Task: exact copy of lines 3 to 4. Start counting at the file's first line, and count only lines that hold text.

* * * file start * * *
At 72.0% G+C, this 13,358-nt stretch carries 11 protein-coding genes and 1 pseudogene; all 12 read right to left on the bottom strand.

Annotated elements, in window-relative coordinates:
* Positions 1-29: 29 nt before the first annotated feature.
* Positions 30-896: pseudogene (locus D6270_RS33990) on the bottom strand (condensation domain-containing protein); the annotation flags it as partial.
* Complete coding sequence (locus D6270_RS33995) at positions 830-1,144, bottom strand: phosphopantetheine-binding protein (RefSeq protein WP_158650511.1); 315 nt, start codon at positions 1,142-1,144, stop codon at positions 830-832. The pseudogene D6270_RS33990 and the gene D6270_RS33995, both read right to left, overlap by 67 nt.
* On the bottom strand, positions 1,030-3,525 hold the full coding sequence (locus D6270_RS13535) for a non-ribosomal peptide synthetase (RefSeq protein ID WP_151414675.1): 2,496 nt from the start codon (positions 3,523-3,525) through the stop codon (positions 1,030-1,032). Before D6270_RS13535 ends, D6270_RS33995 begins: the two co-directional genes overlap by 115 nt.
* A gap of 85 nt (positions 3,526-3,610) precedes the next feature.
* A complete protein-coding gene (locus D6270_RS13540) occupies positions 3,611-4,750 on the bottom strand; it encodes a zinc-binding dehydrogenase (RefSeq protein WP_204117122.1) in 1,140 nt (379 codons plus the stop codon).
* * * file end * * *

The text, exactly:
* Positions 1-29: 29 nt before the first annotated feature.
* Positions 30-896: pseudogene (locus D6270_RS33990) on the bottom strand (condensation domain-containing protein); the annotation flags it as partial.